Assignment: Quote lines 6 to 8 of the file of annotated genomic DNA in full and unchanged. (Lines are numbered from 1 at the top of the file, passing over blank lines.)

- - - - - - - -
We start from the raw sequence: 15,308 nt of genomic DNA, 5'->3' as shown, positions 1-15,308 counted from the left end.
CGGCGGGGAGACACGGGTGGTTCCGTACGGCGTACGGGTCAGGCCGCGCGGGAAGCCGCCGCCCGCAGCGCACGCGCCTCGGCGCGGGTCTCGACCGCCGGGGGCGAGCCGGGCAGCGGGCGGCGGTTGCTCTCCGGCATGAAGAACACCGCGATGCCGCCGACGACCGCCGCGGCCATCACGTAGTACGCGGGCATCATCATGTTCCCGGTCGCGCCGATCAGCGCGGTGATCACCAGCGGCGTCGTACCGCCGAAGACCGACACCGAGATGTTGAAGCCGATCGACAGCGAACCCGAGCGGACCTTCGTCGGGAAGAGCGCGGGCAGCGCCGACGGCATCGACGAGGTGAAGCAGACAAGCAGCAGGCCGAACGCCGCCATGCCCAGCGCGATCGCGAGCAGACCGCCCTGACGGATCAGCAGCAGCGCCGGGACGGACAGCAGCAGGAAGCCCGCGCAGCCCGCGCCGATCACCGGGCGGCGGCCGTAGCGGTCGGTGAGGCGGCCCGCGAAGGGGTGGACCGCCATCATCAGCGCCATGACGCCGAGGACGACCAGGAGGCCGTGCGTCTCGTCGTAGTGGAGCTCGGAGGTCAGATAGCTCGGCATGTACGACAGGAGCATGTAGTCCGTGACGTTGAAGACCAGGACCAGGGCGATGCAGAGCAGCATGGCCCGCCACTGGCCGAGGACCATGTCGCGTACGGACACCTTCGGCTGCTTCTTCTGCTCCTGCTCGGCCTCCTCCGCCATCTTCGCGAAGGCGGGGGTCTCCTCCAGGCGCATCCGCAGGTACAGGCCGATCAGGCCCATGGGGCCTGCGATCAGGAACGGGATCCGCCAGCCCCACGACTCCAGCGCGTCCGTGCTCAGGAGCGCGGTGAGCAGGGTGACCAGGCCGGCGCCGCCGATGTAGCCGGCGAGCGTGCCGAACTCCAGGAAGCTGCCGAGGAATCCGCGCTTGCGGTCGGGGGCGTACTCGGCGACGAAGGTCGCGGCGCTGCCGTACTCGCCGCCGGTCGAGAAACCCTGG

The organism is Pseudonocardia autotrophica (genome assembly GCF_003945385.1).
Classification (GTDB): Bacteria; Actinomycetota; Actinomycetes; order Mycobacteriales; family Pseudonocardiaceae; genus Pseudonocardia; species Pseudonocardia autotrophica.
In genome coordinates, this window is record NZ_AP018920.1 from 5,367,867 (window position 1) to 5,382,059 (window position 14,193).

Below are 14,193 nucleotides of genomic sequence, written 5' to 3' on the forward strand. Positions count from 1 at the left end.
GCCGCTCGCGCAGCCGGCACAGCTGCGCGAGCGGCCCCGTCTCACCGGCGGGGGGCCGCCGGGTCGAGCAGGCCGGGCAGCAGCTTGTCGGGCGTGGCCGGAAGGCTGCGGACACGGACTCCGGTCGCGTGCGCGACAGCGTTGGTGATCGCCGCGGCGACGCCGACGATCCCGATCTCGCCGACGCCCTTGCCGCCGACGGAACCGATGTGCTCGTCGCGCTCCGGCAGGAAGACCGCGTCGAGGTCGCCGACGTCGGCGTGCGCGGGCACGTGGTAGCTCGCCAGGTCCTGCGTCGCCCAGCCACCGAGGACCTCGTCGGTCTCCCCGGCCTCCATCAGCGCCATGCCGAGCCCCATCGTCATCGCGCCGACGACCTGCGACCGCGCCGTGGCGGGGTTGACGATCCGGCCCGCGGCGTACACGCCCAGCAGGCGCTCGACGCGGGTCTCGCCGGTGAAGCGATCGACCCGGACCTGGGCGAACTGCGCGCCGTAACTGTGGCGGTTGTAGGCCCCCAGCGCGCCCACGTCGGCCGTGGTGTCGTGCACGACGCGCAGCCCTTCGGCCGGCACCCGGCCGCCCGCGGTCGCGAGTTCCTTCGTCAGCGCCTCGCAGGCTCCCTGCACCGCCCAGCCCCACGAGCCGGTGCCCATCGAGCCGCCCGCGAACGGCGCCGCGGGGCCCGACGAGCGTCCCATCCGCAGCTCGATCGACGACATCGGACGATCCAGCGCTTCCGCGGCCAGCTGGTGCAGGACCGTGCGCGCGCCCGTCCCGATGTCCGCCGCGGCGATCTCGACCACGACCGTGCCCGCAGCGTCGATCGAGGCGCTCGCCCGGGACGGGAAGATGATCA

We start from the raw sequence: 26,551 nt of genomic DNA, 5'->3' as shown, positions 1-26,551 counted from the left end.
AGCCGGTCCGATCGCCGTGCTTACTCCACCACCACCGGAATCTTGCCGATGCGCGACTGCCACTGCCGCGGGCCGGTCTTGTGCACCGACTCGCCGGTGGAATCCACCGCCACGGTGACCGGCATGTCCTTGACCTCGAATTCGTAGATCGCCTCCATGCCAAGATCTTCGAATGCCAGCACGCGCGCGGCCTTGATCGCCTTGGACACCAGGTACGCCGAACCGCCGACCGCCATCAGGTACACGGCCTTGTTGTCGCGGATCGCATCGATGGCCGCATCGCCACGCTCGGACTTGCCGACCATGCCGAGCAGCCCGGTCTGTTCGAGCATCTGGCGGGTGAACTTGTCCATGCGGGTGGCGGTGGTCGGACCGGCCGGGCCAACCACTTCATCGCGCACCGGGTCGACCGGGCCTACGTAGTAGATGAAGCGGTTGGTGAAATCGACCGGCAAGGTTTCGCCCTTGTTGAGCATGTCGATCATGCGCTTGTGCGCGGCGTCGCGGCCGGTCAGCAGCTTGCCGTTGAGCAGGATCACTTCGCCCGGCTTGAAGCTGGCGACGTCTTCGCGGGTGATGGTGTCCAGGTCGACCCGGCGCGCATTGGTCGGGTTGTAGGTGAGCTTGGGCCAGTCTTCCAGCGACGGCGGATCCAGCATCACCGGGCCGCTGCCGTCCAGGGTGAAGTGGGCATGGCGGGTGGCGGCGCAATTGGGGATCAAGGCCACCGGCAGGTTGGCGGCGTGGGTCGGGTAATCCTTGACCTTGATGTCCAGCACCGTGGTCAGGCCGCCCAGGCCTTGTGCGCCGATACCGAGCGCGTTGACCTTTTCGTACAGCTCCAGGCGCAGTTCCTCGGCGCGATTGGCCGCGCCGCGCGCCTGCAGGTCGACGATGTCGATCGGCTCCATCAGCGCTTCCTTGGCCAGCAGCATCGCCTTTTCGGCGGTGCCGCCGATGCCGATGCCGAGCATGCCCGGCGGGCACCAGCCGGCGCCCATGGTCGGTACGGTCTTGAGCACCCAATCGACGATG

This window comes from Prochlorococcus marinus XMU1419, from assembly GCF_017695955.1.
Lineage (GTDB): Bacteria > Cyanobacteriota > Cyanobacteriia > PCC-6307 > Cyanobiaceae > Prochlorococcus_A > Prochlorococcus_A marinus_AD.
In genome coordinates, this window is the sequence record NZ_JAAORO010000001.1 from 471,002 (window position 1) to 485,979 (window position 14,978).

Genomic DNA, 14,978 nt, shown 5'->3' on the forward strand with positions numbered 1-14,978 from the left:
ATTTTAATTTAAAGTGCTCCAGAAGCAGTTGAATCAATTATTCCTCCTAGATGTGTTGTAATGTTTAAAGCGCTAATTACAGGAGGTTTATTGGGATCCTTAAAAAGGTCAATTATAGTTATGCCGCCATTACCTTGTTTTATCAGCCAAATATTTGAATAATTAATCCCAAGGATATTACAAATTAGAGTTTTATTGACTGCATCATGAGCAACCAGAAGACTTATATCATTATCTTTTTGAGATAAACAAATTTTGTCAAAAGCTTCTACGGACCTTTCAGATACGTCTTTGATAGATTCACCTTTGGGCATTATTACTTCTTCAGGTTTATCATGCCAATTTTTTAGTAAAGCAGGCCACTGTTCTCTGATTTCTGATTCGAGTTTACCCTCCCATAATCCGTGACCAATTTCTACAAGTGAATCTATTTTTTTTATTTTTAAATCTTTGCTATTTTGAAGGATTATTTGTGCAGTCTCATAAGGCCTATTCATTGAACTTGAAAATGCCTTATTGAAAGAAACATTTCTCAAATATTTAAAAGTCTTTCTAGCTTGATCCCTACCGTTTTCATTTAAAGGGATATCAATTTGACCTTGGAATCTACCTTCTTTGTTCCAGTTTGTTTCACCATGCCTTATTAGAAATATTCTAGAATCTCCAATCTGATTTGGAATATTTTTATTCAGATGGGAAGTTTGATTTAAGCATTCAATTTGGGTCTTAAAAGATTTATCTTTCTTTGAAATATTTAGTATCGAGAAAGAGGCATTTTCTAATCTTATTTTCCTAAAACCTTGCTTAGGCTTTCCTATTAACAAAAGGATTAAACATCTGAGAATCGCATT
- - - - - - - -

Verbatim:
Below are 14,193 nucleotides of genomic sequence, written 5' to 3' on the forward strand. Positions count from 1 at the left end.
GCCGCTCGCGCAGCCGGCACAGCTGCGCGAGCGGCCCCGTCTCACCGGCGGGGGGCCGCCGGGTCGAGCAGGCCGGGCAGCAGCTTGTCGGGCGTGGCCGGAAGGCTGCGGACACGGACTCCGGTCGCGTGCGCGACAGCGTTGGTGATCGCCGCGGCGACGCCGACGATCCCGATCTCGCCGACGCCCTTGCCGCCGACGGAACCGATGTGCTCGTCGCGCTCCGGCAGGAAGACCGCGTCGAGGTCGCCGACGTCGGCGTGCGCGGGCACGTGGTAGCTCGCCAGGTCCTGCGTCGCCCAGCCACCGAGGACCTCGTCGGTCTCCCCGGCCTCCATCAGCGCCATGCCGAGCCCCATCGTCATCGCGCCGACGACCTGCGACCGCGCCGTGGCGGGGTTGACGATCCGGCCCGCGGCGTACACGCCCAGCAGGCGCTCGACGCGGGTCTCGCCGGTGAAGCGATCGACCCGGACCTGGGCGAACTGCGCGCCGTAACTGTGGCGGTTGTAGGCCCCCAGCGCGCCCACGTCGGCCGTGGTGTCGTGCACGACGCGCAGCCCTTCGGCCGGCACCCGGCCGCCCGCGGTCGCGAGTTCCTTCGTCAGCGCCTCGCAGGCTCCCTGCACCGCCCAGCCCCACGAGCCGGTGCCCATCGAGCCGCCCGCGAACGGCGCCGCGGGGCCCGACGAGCGTCCCATCCGCAGCTCGATCGACGACATCGGACGATCCAGCGCTTCCGCGGCCAGCTGGTGCAGGACCGTGCGCGCGCCCGTCCCGATGTCCGCCGCGGCGATCTCGACCACGACCGTGCCCGCAGCGTCGATCGAGGCGCTCGCCCGGGACGGGAAGATGATCA

We start from the raw sequence: 26,551 nt of genomic DNA, 5'->3' as shown, positions 1-26,551 counted from the left end.